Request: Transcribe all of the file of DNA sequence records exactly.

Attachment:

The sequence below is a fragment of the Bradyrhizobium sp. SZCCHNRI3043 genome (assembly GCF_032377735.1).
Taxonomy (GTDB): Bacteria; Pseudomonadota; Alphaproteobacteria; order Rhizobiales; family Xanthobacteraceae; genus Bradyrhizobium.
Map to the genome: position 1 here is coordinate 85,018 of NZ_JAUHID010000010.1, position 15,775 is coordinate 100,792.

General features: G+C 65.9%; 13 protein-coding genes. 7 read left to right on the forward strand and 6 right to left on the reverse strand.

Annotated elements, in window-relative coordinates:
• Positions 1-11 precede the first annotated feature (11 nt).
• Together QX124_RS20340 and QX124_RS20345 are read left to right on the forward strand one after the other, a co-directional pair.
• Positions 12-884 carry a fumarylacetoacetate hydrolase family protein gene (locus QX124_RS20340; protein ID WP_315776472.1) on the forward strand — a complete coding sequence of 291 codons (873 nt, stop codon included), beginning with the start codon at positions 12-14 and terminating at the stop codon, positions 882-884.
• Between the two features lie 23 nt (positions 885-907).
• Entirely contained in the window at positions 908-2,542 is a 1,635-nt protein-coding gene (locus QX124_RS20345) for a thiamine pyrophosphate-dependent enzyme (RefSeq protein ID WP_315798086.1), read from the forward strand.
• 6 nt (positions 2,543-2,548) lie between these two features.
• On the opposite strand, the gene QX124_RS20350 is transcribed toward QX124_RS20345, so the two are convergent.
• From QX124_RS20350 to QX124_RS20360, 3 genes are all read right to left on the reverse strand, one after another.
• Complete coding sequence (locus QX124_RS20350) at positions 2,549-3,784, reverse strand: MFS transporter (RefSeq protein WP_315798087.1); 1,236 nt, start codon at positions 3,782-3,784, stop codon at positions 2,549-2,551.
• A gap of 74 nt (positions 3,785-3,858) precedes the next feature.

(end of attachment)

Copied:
The sequence below is a fragment of the Bradyrhizobium sp. SZCCHNRI3043 genome (assembly GCF_032377735.1).
Taxonomy (GTDB): Bacteria; Pseudomonadota; Alphaproteobacteria; order Rhizobiales; family Xanthobacteraceae; genus Bradyrhizobium.
Map to the genome: position 1 here is coordinate 85,018 of NZ_JAUHID010000010.1, position 15,775 is coordinate 100,792.

General features: G+C 65.9%; 13 protein-coding genes. 7 read left to right on the forward strand and 6 right to left on the reverse strand.

Annotated elements, in window-relative coordinates:
• Positions 1-11 precede the first annotated feature (11 nt).
• Together QX124_RS20340 and QX124_RS20345 are read left to right on the forward strand one after the other, a co-directional pair.
• Positions 12-884 carry a fumarylacetoacetate hydrolase family protein gene (locus QX124_RS20340; protein ID WP_315776472.1) on the forward strand — a complete coding sequence of 291 codons (873 nt, stop codon included), beginning with the start codon at positions 12-14 and terminating at the stop codon, positions 882-884.
• Between the two features lie 23 nt (positions 885-907).
• Entirely contained in the window at positions 908-2,542 is a 1,635-nt protein-coding gene (locus QX124_RS20345) for a thiamine pyrophosphate-dependent enzyme (RefSeq protein ID WP_315798086.1), read from the forward strand.
• 6 nt (positions 2,543-2,548) lie between these two features.
• On the opposite strand, the gene QX124_RS20350 is transcribed toward QX124_RS20345, so the two are convergent.
• From QX124_RS20350 to QX124_RS20360, 3 genes are all read right to left on the reverse strand, one after another.
• Complete coding sequence (locus QX124_RS20350) at positions 2,549-3,784, reverse strand: MFS transporter (RefSeq protein WP_315798087.1); 1,236 nt, start codon at positions 3,782-3,784, stop codon at positions 2,549-2,551.
• A gap of 74 nt (positions 3,785-3,858) precedes the next feature.